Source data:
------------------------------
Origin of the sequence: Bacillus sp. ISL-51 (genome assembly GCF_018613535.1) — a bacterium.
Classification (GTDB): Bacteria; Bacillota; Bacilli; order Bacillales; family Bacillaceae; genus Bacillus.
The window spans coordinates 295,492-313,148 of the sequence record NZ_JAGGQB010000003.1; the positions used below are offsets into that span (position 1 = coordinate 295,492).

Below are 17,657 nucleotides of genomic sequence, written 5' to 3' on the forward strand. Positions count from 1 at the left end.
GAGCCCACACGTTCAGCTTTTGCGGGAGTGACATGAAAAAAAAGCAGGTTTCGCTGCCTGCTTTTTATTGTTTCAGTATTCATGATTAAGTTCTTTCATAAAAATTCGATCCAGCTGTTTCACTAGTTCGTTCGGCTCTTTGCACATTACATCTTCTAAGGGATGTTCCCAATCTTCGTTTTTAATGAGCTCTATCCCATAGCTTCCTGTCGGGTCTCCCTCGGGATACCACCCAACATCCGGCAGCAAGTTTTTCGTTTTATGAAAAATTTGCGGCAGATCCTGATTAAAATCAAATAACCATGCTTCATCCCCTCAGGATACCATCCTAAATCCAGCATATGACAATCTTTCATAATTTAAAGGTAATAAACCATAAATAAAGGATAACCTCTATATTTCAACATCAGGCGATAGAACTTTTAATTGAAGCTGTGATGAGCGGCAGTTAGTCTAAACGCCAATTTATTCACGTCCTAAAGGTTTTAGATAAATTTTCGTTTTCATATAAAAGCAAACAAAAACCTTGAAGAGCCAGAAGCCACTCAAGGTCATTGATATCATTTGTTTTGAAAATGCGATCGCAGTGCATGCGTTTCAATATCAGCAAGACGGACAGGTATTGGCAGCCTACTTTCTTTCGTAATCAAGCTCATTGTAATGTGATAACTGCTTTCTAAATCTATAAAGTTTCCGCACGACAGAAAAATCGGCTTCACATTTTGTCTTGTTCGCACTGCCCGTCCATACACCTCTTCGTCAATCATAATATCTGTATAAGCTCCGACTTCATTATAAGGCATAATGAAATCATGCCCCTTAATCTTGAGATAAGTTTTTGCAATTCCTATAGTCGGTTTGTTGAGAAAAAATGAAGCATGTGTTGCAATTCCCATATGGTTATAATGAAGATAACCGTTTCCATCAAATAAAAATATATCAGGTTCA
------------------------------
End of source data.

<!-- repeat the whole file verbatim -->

Origin of the sequence: Bacillus sp. ISL-51 (genome assembly GCF_018613535.1) — a bacterium.
Classification (GTDB): Bacteria; Bacillota; Bacilli; order Bacillales; family Bacillaceae; genus Bacillus.
The window spans coordinates 295,492-313,148 of the sequence record NZ_JAGGQB010000003.1; the positions used below are offsets into that span (position 1 = coordinate 295,492).

Below are 17,657 nucleotides of genomic sequence, written 5' to 3' on the forward strand. Positions count from 1 at the left end.
GAGCCCACACGTTCAGCTTTTGCGGGAGTGACATGAAAAAAAAGCAGGTTTCGCTGCCTGCTTTTTATTGTTTCAGTATTCATGATTAAGTTCTTTCATAAAAATTCGATCCAGCTGTTTCACTAGTTCGTTCGGCTCTTTGCACATTACATCTTCTAAGGGATGTTCCCAATCTTCGTTTTTAATGAGCTCTATCCCATAGCTTCCTGTCGGGTCTCCCTCGGGATACCACCCAACATCCGGCAGCAAGTTTTTCGTTTTATGAAAAATTTGCGGCAGATCCTGATTAAAATCAAATAACCATGCTTCATCCCCTCAGGATACCATCCTAAATCCAGCATATGACAATCTTTCATAATTTAAAGGTAATAAACCATAAATAAAGGATAACCTCTATATTTCAACATCAGGCGATAGAACTTTTAATTGAAGCTGTGATGAGCGGCAGTTAGTCTAAACGCCAATTTATTCACGTCCTAAAGGTTTTAGATAAATTTTCGTTTTCATATAAAAGCAAACAAAAACCTTGAAGAGCCAGAAGCCACTCAAGGTCATTGATATCATTTGTTTTGAAAATGCGATCGCAGTGCATGCGTTTCAATATCAGCAAGACGGACAGGTATTGGCAGCCTACTTTCTTTCGTAATCAAGCTCATTGTAATGTGATAACTGCTTTCTAAATCTATAAAGTTTCCGCACGACAGAAAAATCGGCTTCACATTTTGTCTTGTTCGCACTGCCCGTCCATACACCTCTTCGTCAATCATAATATCTGTATAAGCTCCGACTTCATTATAAGGCATAATGAAATCATGCCCCTTAATCTTGAGATAAGTTTTTGCAATTCCTATAGTCGGTTTGTTGAGAAAAAATGAAGCATGTGTTGCAATTCCCATATGGTTATAATGAAGATAACCGTTTCCATCAAATAAAAATATATCAGGTTCA